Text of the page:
/ Norman Walsh <[hidden email]> was heard to say:
| Hi,
|
| Sorry I was out of the loop for a bit. I see from the email threads
| that we've got some improved wording proposed for the list of
| characters that have to be escaped if they appear in HRRI and some
| improved wording for the security considerations section. I'll
| incorporate those as soon as I can.
|
| However, as far as I can tell, we still don't have a clear
| understanding about whether we need HRRI or not.
|
| Here's how I see it. Sorry if this is a little repetative; I'm hoping
| that considering this issue from a higher level again will help.
|
| 1. The XML Recommendation says that a system identifier consists of a
| single or double quote followed by any characters followed by a
| matching quote:
|
|   SystemLiteral ::= ('"' [^"]* '"') | ("'" [^']* "'")
|
| Any attempt to limit the characters allowed in a system identifier
| would be a backwards incompatible change to XML. That is simply not an
| option.
|
| 2. Because we knew that system identifiers allowed characters that
| couldn't appear in URIs, we added some wording to clarify how
| processors must escape those characters if they needed URIs.
|
| Over time, this text was refined, using fragments taken from drafts of
| the IRI spec, and is now "cut-and-pasted" into several
| recommendations.
|
| It's become clear that this cut-and-paste approach is tedious and
| error-prone and does not scale. Asking future specs to continue this
| cut-and-paste process from one or another of the existing specs is
| just not helpful to the community.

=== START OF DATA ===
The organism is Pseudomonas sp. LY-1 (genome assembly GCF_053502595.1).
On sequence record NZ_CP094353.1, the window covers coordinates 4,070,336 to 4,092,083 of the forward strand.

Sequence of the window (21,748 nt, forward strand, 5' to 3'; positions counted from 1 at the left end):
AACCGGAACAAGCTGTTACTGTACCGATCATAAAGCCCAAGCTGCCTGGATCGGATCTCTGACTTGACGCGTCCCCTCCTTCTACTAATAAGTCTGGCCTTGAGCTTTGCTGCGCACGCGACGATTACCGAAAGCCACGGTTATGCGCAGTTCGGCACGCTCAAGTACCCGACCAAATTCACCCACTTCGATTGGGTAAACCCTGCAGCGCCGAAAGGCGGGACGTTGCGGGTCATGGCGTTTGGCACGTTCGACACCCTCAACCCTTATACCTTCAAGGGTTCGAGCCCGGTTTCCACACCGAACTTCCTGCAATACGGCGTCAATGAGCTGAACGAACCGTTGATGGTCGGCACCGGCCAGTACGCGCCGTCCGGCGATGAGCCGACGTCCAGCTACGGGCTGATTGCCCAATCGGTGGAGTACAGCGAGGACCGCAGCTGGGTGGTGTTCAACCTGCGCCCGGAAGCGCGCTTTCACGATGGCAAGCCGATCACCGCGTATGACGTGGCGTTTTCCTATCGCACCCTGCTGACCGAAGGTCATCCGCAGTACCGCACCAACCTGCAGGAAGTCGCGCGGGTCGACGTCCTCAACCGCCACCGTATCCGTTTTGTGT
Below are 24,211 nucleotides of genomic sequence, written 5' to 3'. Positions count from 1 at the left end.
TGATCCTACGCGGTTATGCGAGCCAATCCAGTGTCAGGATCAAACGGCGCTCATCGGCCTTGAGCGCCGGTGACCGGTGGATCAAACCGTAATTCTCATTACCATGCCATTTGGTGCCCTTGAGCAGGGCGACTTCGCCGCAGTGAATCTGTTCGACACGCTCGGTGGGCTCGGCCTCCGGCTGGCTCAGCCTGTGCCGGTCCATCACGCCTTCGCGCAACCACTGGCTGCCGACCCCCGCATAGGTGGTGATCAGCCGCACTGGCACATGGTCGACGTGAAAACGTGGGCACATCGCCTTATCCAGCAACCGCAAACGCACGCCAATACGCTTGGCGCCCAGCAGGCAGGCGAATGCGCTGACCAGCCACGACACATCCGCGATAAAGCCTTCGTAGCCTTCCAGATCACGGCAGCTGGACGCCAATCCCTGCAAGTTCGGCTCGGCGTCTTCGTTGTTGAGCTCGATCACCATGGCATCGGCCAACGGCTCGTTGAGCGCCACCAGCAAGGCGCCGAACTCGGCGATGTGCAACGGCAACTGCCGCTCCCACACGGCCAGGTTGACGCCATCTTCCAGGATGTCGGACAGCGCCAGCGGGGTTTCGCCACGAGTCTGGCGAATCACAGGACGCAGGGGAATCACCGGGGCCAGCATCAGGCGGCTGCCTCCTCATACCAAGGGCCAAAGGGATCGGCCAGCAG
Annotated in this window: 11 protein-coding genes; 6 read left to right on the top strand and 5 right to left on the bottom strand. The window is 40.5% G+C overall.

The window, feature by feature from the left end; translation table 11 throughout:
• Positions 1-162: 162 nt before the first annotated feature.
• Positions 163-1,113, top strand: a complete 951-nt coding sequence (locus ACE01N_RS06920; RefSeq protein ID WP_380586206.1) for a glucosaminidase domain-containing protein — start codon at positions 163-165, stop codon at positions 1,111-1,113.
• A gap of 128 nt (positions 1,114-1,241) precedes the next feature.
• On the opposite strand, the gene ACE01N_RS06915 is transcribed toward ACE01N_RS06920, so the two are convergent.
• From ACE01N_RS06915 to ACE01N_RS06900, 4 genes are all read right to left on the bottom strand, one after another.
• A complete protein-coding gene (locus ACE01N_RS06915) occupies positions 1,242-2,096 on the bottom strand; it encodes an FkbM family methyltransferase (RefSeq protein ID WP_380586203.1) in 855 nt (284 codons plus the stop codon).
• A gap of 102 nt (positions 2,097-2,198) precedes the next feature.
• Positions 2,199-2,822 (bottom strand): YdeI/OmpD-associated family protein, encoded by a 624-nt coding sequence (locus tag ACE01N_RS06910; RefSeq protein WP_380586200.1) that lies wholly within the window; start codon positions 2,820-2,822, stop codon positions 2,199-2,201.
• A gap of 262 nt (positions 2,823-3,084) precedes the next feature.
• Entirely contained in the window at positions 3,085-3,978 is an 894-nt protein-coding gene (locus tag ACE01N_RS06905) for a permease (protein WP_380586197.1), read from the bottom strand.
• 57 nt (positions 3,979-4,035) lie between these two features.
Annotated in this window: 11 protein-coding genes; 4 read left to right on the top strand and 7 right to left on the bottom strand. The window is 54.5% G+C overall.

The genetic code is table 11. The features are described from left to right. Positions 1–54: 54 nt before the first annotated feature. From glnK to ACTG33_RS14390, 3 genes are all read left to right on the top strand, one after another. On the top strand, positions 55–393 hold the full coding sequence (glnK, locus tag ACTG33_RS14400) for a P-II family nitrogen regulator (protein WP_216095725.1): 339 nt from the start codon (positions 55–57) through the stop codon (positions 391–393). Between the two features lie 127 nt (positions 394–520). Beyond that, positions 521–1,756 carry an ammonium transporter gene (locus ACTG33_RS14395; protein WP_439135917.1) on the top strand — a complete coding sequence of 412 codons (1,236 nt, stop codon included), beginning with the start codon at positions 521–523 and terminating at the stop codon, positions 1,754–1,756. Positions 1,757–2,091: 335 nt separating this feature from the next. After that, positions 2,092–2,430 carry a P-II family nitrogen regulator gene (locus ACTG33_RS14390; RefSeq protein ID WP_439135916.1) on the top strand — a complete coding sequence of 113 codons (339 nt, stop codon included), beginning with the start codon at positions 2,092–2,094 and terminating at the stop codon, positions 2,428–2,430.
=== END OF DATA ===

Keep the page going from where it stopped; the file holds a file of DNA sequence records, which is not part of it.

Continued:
|
| 3. The HRRI spec proposes to instantiate the very liberal repertoire
| of characters allowed in a system identifier (and all the other
| places) in a short, stand-alone specification. This specification will
| have a name and will be available for normative reference.
|
| I understand that perhaps the world would be a better place if we
| didn't need another name for another flavor of a string that serves
| the role of identifying a resource. But that's not an option, see
| point 1.
|
| Martin's message that quoted this paragraph from the IRI spec gave a
| glimmer of hope that perhaps we could avoid 3.
|
|    Systems accepting IRIs MAY also deal with the printable characters in
|    US-ASCII that are not allowed in URIs, namely "<", ">", '"', space,
|    "{", "}", "|", "\", "^", and "`", in step 2 above.  If these
|    characters are found but are not converted, then the conversion
|    SHOULD fail.  Please note that the number sign ("#"), the percent
|    sign ("%"), and the square bracket characters ("[", "]") are not part
|    of the above list and MUST NOT be converted.  Protocols and formats
|    that have used earlier definitions of IRIs including these characters
|    MAY require percent-encoding of these characters as a preprocessing
|    step to extract the actual IRI from a given field.  This
|    preprocessing MAY also be used by applications allowing the user to
|    enter an IRI.
|
| Unfortunately, our problem is that system identifiers can contain not
| just "printable characters in US-ASCII that are not allowed in URIs"
| but a wide range of characters from elsewhere in Unicode that are not
| allowed in URIs (or IRIs).
|
| Question: Is the paragraph from the IRI spec above intended to be
| broader than a literal reading would suggest? Is it the intent of the
| IRI spec that systems accepting IRIs MAY also deal with characters not
| allowed in URIs by converting them?
|
| If so, then perhaps we can simply say that system identifiers are IRIs
| and note this provision in the IRI spec for what I'll call "legacy"
| identifiers.
|
| If not, then I think we must proceed with the HRRI spec.
|
| Thoughts?
|
|                                         Be seeing you,
|                                           norm
|
| --
| Norman Walsh <[hidden email]> | A great deal may be done by severity,
| http://nwalsh.com/            | more by love, but most by clear
|                               | discernment and impartial
|                               | justice.--Goethe